- Orlando Hudson
Give the media some credit. We got it right. We figured it out. And whether Orlando Hudson said the word "racism" or not, he's in trouble. But not for the reason he should be.
I'll give the nine-year veteran a little more credit than that.
One doesn't need a conspiracy to be affected by racism, and we have ample proof of that. The most recent sports-related proof is a study three years ago which was wildly misrepresented because of when it was reported. In 2007, Joseph Price of Cornell University & Justin Wolfers from University of Pennsylvania conducted a study on racial discrimination among NBA referees. Using game data they examined statistically whether teams of referees who were predominantly one race called more fouls on players of the opposing race. They did.
“Against these baselines, we find systematic evidence of an own-race bias. Players earn up to 4 percent fewer fouls or score up to 2½ percent more points when they are the recipients of a positive own-race bias, rather than a negative opposite-race effect.” (link)
The study was publicized during the same time period as the Tim Donaghy scandal, and so the coverage generally followed the same tack as the headline from this CBS News story: Study On Race Calls Foul On NBA Referees. The NBA scrambled to do damage control and there was lots of debate, but the main point was missed. The point of the study wasn't to prove that NBA refs were racist. It was to demonstrate that we all have our own race biases in hidden ways.
NBA referees were studied precisely because it is so ludicrous to suggest that their group is racist. They work in a highly integrated environment with differing races working together every day. They are constantly scrutinized in public, making even the slightest tendency obvious. They are rewarded and penalized based on their fairness and objectivity. You would be hard-pressed to find another group of people who could be held as a higher example of NOT having a same-race bias.
It would be almost impossible to show anecdotally that NBA referees have any race bias. But it was unquestionable when done statistically. In the split-second in which a referee must make a decision about whether a foul was committed, they are slightly more likely to make a call against a player of an opposing race.
(By the way, the study did not differentiate between the races. The abstract clearly states “Our results do not distinguish whether the bias stems from the actions of white or black referees.”)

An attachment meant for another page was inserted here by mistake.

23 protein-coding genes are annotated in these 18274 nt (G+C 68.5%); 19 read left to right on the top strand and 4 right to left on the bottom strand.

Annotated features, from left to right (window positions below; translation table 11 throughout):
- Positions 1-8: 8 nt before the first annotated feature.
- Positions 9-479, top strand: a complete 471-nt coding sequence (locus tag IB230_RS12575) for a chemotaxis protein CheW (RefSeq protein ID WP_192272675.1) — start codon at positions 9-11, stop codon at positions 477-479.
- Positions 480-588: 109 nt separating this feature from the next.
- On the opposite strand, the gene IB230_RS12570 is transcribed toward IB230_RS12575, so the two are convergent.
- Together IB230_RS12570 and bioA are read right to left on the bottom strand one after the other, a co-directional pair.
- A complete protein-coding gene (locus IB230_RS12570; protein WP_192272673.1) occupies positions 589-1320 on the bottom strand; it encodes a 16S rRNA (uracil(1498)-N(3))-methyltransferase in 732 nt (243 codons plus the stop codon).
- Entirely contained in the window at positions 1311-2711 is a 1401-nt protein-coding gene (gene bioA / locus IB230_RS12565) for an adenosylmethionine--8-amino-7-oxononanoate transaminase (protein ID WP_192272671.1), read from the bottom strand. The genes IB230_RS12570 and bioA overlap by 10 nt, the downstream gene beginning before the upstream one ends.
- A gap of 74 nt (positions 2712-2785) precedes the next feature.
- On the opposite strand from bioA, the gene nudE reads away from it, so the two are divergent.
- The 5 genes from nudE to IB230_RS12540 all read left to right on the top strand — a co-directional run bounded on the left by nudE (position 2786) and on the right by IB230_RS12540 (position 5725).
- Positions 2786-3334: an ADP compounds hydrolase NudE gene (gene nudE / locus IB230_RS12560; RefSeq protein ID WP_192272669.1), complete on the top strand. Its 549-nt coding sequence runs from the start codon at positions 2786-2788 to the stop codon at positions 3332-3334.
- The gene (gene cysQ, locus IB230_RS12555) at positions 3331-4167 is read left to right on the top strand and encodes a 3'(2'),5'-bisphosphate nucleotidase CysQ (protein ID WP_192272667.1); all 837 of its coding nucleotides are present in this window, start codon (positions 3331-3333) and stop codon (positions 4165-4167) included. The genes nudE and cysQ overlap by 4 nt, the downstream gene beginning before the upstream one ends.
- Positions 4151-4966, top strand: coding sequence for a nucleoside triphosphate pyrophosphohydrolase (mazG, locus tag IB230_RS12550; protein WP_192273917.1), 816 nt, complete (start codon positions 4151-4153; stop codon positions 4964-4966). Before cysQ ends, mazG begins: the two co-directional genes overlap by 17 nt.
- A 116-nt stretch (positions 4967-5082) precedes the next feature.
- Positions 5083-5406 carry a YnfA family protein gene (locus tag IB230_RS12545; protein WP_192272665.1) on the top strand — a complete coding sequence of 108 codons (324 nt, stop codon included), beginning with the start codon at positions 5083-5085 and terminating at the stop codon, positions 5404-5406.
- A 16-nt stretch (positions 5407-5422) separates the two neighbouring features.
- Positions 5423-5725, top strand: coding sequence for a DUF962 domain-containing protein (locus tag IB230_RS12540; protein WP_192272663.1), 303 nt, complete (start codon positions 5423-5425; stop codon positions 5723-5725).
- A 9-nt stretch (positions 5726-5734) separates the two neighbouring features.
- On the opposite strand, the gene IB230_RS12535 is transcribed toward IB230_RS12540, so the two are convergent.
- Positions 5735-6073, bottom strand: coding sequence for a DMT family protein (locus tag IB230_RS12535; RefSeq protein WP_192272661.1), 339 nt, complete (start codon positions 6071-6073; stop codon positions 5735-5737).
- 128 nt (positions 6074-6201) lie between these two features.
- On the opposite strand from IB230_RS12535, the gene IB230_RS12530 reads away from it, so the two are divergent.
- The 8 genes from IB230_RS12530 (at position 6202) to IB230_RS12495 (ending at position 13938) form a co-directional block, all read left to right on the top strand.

What is important about this study isn't that the NBA refs have a race bias. What is important is that they display a same-race bias that isn't – and really couldn’t be - conscious. It doesn't affect all fouls - just the marginal ones. It can’t be proven anecdotally, only statistically. It’s there, it’s real, and it’s almost impossible to put your finger on.
Does something similar exist in the major league baseball free agency market that only affects fairly marginal players, like Dye? I can’t find any study that says so, but there has been a similar study done for the NBA and was referenced in the Price and Wolfers’ study. It was conducted by Lawrence Kahn of Cornell and Malav Shah of Emory University. (link) The abstract notes:
“We study race and pay in the NBA for 2001-2002. For players who were neither free agents nor on rookie scale contracts, there were large, statistically significant ceteris paribus nonwhite shortfalls in salary, total compensation, and contract duration. But for players under the rookie salary scale (first-round draft picks) and free agents, race effects were small and insignificant. These results suggest discrimination against marginal nonwhite players.”
The Price and Wolfers study is a good place for the MLB free agency discussion to begin. We know that same-race biases exist in sports and we know that they are not easily erased, even given the best efforts of leagues. Would it really surprise us if a similar problem existed within the highly charged free agent market? If it did, would a couple of aging, defensively challenged ballplayers of African-American heritage like Dye and Sheffield be adversely affected? (Especially, if like Dye, the player reportedly erred in turning down some fairly substantial contract offers a few months ago?)
It’s legitimate to debate the degree which race bias might play when predominantly white front offices evaluate free agents like Dye and Sheffield. It may be significant, or maybe it isn’t. But before that conversation takes place, we need to welcome people, ballplayers included, that raise the issue. We need to recognize that biases exist, and not construct straw dogs that can be easily torn down. We may not get to the truth, but we’ll at least raise some awareness, and on this day, sports fans should be all about awareness.